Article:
Bender, for many years the only American Indian elected to the Hall of Fame, boldly created his own opportunities in a world still basically hostile toward his race. His father was a German settler in Minnesota, his mother a Chippewa. He grew up on a reservation, and was sent to a church-run school in Philadelphia when he was eight. After being returned to his mother, he bolted the reservation at 13 to attend the Carlisle Indian School in Pennsylvania.
He accepted his Indian identity, stoically doffing his cap to cheers for “The Chief,” but signed autographs “Charley Bender.” Being an Indian gave him separate glamour among the sons of white immigrants with whom he played, and small boys whooped their admiration. But it was his pitching skills that made him stand out.
Bender’s career with the Athletics included two seasons as league leader in winning percentage (1910: 23-5; 1914: 17-3). He pitched a no-hitter against Cleveland in 1910. In the 1905 World Series, in which every game was a shutout, Bender blanked the Giants 3-0 in Game Two, the only game Connie Mack‘s club won. Christy Mathewson dominated the Series with three shutouts, and Joe McGinnity added his. Bender’s 6-4 career WS record included nine complete games, three coming in 1911 when he twice came up against Mathewson, and defeated him once. Bender jumped to the outlaw Federal League for its final, 1915 season, and experienced his most dismal record (4-16).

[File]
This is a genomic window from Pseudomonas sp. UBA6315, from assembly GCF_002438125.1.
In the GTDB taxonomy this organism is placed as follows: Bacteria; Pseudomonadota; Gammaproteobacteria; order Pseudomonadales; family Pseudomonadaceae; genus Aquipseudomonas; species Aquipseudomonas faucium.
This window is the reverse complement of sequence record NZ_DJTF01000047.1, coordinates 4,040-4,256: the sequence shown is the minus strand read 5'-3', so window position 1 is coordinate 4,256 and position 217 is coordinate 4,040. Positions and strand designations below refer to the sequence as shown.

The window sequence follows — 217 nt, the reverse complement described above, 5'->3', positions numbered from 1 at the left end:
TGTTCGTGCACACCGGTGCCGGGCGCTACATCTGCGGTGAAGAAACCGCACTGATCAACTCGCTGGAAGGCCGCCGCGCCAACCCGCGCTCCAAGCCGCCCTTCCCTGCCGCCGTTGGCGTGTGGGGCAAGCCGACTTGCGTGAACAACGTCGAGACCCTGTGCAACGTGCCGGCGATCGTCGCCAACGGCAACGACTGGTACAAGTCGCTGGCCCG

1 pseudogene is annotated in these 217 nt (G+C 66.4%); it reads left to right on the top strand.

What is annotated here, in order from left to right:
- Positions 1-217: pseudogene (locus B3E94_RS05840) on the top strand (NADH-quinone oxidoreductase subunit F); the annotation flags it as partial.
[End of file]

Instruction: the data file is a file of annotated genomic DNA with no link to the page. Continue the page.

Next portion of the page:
An all-around player, Bender appeared in several games in the infield and outfield and pinch hit 29 times. He was an expert sign stealer, practicing his art from the coaching box between starts. He steered clear of temptations which wrecked others’ careers, such as that of the briefly phenomenal Louis Sockalexis, whose disastrous misadventures were used to deny opportunity to other Native Americans. After his playing career effectively ended with the Phillies in 1917, Bender managed in the minors and coached in the majors. He maintained a solid family life in Philadelphia, based on values adopted while living on a Quaker farm during his school boy summers.